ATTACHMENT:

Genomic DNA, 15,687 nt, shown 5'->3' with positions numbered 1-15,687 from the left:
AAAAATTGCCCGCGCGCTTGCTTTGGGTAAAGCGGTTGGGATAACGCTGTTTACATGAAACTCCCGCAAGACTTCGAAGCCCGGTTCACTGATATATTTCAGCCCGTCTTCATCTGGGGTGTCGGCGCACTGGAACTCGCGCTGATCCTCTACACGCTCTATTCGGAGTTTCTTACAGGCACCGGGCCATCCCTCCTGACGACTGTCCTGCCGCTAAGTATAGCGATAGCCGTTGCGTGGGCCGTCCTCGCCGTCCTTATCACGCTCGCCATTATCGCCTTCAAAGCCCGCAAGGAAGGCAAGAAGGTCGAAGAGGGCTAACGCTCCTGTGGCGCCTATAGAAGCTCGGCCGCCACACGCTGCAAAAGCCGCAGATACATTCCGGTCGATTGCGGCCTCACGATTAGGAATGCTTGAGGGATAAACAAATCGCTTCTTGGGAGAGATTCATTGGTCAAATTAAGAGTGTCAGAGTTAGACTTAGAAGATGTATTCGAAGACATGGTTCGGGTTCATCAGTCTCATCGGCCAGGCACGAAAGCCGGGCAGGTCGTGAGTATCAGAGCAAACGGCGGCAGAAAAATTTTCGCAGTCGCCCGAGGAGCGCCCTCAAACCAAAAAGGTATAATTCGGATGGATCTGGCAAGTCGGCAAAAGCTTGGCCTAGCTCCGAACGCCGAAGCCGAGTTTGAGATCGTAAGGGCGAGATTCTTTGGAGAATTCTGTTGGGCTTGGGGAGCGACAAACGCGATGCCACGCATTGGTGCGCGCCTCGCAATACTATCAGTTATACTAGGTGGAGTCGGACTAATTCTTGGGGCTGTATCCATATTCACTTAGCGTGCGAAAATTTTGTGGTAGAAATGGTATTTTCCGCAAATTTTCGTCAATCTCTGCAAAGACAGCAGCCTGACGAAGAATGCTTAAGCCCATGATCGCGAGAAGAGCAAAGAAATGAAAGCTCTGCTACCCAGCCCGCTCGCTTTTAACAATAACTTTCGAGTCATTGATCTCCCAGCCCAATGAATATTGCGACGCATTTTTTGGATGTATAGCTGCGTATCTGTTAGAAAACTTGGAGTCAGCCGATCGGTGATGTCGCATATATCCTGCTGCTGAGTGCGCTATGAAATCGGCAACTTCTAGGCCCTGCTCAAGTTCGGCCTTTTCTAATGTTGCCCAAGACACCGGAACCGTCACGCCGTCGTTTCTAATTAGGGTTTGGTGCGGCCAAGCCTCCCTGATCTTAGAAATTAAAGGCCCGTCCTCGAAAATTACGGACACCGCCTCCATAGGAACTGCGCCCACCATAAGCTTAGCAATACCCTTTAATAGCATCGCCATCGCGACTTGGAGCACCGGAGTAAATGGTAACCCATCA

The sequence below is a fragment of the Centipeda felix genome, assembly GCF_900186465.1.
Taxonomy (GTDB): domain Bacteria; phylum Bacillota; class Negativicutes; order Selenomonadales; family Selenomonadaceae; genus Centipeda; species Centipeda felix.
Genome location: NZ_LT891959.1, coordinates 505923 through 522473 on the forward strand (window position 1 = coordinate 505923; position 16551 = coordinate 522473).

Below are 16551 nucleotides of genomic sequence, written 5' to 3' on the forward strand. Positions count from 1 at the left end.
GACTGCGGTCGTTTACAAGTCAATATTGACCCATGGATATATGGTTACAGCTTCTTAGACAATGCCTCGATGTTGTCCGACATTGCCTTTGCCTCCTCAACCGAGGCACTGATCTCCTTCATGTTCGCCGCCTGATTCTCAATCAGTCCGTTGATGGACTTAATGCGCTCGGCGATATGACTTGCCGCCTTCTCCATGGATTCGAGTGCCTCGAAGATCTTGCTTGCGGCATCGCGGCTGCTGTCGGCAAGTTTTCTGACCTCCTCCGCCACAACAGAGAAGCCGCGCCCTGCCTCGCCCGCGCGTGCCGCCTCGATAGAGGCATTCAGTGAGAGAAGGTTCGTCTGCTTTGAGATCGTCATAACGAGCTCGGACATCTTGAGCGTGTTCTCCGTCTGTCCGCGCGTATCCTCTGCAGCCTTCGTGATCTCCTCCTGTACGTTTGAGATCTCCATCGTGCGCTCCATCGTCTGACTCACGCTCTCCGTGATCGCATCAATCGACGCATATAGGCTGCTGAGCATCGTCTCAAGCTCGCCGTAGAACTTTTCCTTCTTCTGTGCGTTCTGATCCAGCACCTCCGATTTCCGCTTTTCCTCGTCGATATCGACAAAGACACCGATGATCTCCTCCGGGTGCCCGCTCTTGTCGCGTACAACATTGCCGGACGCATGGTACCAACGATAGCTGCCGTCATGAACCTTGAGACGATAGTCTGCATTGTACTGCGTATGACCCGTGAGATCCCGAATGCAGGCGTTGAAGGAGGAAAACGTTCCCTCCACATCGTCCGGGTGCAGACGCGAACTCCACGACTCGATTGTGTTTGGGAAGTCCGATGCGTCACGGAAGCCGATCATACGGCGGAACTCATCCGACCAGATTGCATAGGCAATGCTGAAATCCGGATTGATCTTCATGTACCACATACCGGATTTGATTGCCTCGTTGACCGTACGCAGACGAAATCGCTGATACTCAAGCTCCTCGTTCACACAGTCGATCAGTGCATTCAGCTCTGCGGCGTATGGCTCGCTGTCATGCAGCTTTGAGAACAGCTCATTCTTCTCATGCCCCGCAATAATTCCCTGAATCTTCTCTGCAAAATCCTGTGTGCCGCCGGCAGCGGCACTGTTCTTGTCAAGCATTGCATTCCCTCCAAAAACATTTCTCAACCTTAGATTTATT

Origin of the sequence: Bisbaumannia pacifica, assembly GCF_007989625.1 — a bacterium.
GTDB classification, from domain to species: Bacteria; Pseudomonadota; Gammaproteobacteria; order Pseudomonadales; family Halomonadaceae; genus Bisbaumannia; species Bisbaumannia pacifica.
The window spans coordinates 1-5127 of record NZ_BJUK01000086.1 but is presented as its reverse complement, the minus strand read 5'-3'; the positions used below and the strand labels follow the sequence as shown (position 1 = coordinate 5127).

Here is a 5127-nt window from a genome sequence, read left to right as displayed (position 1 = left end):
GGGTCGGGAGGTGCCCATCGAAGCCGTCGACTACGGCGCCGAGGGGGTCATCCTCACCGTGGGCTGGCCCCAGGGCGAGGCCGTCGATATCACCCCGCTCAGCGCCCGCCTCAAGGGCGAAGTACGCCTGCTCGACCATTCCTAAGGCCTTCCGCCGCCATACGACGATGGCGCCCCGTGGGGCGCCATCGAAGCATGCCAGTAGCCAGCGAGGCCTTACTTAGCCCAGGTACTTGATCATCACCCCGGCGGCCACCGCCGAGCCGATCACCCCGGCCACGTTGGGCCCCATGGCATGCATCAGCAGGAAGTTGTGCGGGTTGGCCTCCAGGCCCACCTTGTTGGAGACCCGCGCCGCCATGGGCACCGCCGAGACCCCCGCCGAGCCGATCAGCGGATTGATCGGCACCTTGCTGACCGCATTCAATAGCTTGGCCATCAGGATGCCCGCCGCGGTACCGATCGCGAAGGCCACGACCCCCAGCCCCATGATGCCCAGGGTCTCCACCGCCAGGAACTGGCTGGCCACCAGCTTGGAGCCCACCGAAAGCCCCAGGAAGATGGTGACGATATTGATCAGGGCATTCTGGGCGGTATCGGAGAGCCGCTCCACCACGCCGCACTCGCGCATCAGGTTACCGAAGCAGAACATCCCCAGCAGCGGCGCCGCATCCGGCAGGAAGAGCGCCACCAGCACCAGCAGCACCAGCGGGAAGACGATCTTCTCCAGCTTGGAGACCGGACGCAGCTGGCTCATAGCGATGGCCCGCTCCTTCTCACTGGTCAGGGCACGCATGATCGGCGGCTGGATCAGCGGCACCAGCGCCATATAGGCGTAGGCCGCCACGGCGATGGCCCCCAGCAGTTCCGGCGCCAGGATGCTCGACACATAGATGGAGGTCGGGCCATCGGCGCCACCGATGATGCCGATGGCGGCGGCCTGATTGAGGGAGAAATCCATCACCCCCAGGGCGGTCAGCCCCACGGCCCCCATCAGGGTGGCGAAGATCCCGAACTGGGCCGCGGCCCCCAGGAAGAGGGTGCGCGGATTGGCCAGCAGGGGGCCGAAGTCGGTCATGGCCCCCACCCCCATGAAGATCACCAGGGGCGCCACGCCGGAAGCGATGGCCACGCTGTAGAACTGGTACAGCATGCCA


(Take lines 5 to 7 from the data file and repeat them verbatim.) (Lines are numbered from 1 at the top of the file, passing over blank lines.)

Genome location: NZ_LT891959.1, coordinates 505923 through 522473 on the forward strand (window position 1 = coordinate 505923; position 16551 = coordinate 522473).

Below are 16551 nucleotides of genomic sequence, written 5' to 3' on the forward strand. Positions count from 1 at the left end.
GACTGCGGTCGTTTACAAGTCAATATTGACCCATGGATATATGGTTACAGCTTCTTAGACAATGCCTCGATGTTGTCCGACATTGCCTTTGCCTCCTCAACCGAGGCACTGATCTCCTTCATGTTCGCCGCCTGATTCTCAATCAGTCCGTTGATGGACTTAATGCGCTCGGCGATATGACTTGCCGCCTTCTCCATGGATTCGAGTGCCTCGAAGATCTTGCTTGCGGCATCGCGGCTGCTGTCGGCAAGTTTTCTGACCTCCTCCGCCACAACAGAGAAGCCGCGCCCTGCCTCGCCCGCGCGTGCCGCCTCGATAGAGGCATTCAGTGAGAGAAGGTTCGTCTGCTTTGAGATCGTCATAACGAGCTCGGACATCTTGAGCGTGTTCTCCGTCTGTCCGCGCGTATCCTCTGCAGCCTTCGTGATCTCCTCCTGTACGTTTGAGATCTCCATCGTGCGCTCCATCGTCTGACTCACGCTCTCCGTGATCGCATCAATCGACGCATATAGGCTGCTGAGCATCGTCTCAAGCTCGCCGTAGAACTTTTCCTTCTTCTGTGCGTTCTGATCCAGCACCTCCGATTTCCGCTTTTCCTCGTCGATATCGACAAAGACACCGATGATCTCCTCCGGGTGCCCGCTCTTGTCGCGTACAACATTGCCGGACGCATGGTACCAACGATAGCTGCCGTCATGAACCTTGAGACGATAGTCTGCATTGTACTGCGTATGACCCGTGAGATCCCGAATGCAGGCGTTGAAGGAGGAAAACGTTCCCTCCACATCGTCCGGGTGCAGACGCGAACTCCACGACTCGATTGTGTTTGGGAAGTCCGATGCGTCACGGAAGCCGATCATACGGCGGAACTCATCCGACCAGATTGCATAGGCAATGCTGAAATCCGGATTGATCTTCATGTACCACATACCGGATTTGATTGCCTCGTTGACCGTACGCAGACGAAATCGCTGATACTCAAGCTCCTCGTTCACACAGTCGATCAGTGCATTCAGCTCTGCGGCGTATGGCTCGCTGTCATGCAGCTTTGAGAACAGCTCATTCTTCTCATGCCCCGCAATAATTCCCTGAATCTTCTCTGCAAAATCCTGTGTGCCGCCGGCAGCGGCACTGTTCTTGTCAAGCATTGCATTCCCTCCAAAAACATTTCTCAACCTTAGATTTATT